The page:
For instance, our team found that in some contexts, learners are not counted as “out of school” because they have never attended school to begin with, despite them being of school-aged.
Pathways to Accessible and Recognised Education: Initial Research Findings
If you could not (re) enter into formal schooling, what opportunities might you have to complete your education and ensure it is both recognised and certificated? The Accelerated Education Working Group (AEWG) sees Accelerated Education Programmes (AEP) as a key vehicle for enabling over-aged, out of school learners to do just that: earn a certificated, equivalent course of primary, basic or lower secondary education in an accelerated timeframe.
Yet with over 258 million children and youth out of school pre-COVID, AEPs only serve a small proportion of the global out of school children and youth (OOSCY) population. Our research project, ACCESS: Accelerated Change for Children’s and Youths’ Education through Systems Strengthening, is determined to understand the present scope for such programmes to serve more of this sizeable population and determine what is needed for this to happen.
In June and July of this year, the six members of our research team based in Colombia, Jordan, Nigeria, Pakistan, and Uganda, set out to understand who accounts for the out of school children and youth population in each country, why they are out of school, and what current pathways they have back into education of any kind (including AEPs).
What we learned
The makeup of OOSCY
First the good news. Prior to the onset of COVID-19, data from UIS suggests that the number of OOSCY at a primary school level has been dropping dramatically in recent years. For example, in Colombia, over 140,000 were out-of-school in 2015 but this number had dropped to approximately 36,000 in 2019. Jordan reported 50,000 less OOSCY of primary school age between 2016 and 2019.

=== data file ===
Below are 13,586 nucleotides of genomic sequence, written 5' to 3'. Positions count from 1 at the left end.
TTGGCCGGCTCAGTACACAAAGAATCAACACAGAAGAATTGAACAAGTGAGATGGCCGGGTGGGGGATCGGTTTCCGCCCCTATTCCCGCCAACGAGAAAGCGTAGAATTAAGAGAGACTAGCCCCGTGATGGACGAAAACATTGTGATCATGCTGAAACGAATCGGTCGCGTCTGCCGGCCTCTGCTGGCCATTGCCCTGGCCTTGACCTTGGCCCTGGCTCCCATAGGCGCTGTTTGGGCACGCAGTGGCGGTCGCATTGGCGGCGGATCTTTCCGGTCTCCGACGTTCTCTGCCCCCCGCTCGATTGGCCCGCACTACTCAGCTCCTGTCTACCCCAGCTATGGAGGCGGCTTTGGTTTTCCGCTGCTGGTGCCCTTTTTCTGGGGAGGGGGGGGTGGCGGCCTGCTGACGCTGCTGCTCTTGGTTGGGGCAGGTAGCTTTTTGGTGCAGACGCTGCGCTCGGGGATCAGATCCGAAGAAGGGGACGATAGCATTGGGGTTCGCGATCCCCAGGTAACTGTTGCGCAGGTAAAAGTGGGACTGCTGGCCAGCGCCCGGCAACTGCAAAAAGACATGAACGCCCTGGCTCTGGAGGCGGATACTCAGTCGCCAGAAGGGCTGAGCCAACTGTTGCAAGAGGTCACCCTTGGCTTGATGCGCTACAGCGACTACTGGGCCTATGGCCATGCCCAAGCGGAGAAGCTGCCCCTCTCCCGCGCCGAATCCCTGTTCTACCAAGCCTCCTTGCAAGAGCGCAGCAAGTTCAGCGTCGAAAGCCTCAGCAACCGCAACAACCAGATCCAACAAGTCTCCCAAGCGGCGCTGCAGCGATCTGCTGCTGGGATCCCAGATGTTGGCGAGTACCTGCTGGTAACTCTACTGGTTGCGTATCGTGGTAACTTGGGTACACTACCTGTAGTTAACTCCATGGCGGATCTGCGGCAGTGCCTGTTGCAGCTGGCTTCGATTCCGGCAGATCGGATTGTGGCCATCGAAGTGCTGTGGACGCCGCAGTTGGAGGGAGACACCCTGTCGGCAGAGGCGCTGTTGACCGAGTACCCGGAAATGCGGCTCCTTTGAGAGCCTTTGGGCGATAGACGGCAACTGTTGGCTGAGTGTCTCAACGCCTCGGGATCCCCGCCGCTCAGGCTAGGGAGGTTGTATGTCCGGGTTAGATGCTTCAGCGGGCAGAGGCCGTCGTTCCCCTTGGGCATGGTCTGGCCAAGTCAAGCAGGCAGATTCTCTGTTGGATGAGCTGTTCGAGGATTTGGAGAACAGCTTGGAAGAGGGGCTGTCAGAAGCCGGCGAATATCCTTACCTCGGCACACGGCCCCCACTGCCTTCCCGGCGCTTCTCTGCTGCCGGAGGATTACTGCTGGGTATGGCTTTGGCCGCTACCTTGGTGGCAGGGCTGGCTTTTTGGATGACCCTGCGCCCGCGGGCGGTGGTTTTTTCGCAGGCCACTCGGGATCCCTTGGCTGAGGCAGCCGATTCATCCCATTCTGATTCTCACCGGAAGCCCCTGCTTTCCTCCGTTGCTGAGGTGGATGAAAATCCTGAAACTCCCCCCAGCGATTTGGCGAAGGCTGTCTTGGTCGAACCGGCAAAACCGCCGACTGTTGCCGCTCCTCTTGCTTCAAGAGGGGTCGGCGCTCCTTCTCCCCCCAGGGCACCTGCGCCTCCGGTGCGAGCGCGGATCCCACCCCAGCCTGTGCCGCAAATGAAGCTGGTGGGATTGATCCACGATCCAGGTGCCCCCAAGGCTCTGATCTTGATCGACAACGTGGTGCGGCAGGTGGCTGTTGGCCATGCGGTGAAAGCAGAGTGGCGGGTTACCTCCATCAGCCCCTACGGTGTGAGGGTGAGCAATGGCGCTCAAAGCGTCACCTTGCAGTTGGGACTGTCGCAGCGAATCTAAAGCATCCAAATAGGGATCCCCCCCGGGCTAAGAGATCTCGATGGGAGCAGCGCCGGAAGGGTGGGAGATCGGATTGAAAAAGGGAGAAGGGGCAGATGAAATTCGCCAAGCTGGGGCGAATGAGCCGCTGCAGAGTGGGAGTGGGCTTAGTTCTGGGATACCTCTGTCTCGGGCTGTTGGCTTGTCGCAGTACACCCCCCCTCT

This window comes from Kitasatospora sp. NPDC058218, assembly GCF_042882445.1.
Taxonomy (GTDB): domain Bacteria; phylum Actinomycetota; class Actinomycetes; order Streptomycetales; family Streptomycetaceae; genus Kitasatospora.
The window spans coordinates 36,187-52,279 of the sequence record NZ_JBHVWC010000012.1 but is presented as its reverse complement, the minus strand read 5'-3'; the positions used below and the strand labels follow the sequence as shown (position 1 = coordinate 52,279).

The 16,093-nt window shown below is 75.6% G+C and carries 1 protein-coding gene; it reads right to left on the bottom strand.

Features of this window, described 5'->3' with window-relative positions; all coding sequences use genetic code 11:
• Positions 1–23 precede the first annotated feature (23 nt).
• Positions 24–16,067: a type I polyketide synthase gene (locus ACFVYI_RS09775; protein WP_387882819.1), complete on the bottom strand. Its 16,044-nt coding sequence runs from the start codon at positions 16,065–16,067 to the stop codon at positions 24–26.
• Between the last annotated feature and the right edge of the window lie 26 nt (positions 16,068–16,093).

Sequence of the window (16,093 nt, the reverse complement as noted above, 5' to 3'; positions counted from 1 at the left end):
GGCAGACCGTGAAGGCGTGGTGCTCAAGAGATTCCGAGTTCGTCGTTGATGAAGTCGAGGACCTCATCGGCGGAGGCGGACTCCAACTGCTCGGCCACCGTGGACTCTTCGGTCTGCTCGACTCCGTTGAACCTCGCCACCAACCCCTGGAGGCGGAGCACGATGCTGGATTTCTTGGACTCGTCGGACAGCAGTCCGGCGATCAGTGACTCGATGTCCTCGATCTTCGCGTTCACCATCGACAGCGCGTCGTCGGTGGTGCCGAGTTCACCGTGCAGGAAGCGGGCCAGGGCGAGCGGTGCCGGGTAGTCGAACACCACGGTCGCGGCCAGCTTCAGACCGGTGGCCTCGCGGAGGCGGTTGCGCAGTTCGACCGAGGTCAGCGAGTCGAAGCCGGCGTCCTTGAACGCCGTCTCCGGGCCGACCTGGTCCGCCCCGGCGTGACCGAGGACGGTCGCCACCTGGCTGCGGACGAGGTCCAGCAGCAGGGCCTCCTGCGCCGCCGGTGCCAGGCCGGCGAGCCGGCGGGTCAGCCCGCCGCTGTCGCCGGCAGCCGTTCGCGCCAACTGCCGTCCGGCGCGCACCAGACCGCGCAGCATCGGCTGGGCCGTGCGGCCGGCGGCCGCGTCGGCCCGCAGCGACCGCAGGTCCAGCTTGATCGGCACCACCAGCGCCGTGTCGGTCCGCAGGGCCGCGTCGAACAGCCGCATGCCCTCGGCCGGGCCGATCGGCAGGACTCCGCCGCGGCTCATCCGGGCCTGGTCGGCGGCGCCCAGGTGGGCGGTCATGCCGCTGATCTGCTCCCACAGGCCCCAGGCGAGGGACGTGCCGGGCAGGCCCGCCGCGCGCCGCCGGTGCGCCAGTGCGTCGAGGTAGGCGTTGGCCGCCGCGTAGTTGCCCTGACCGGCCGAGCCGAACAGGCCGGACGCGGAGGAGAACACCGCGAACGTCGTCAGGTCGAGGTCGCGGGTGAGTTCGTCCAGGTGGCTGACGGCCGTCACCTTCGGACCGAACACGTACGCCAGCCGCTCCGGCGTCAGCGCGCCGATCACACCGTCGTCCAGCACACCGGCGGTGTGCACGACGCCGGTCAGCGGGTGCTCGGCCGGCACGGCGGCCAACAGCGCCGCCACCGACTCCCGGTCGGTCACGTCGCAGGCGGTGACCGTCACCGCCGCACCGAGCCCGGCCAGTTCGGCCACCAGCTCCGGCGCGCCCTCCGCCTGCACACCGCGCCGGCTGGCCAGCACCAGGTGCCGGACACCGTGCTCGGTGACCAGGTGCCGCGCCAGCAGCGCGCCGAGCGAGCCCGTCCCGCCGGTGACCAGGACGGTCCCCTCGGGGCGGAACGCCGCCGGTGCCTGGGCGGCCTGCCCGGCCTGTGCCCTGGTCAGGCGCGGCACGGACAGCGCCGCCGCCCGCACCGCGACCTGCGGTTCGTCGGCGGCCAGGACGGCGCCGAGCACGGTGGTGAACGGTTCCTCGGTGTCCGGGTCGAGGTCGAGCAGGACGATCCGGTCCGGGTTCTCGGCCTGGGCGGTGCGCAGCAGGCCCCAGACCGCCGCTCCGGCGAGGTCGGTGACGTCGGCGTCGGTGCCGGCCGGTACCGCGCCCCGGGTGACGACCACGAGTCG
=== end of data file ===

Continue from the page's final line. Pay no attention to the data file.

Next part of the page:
At the same time though, it is well documented that learners in contexts of displacement, conflict or natural disaster have a much higher propensity to be out of school, and to face considerable challenges in re-entry or access back into formal education. In all five of our countries of focus there are sizeable numbers of learners who face such circumstances.
For instance, our team found that in some contexts, learners are not counted as “out of school” because they have never attended school to begin with, despite them being of school-aged. Other learners are unaccounted for in OOSCY figures because they are considered too old to re-enter into formal education. In either of these cases though, non-formal education programmes, including AEPs, might offer them a path back into schooling. On the other hand, in other situations, learners are counted as out of school even though they are in some form of non-formal or informal education—and are learning—just not in a programme recognised or accredited by national educational authorities.
These differences in how OOSCY are both accounted for and recognised has a bearing on the availability, prevalence of, and affordances to accelerated education programmes and other non-formal education opportunities. What does it mean when a group who could truly benefit from AEPs are not recognised as being out of school; and conversely what are the implications when students are enrolled in AEPs and are still counted as out of school by national authorities?
Educational Funding Priorities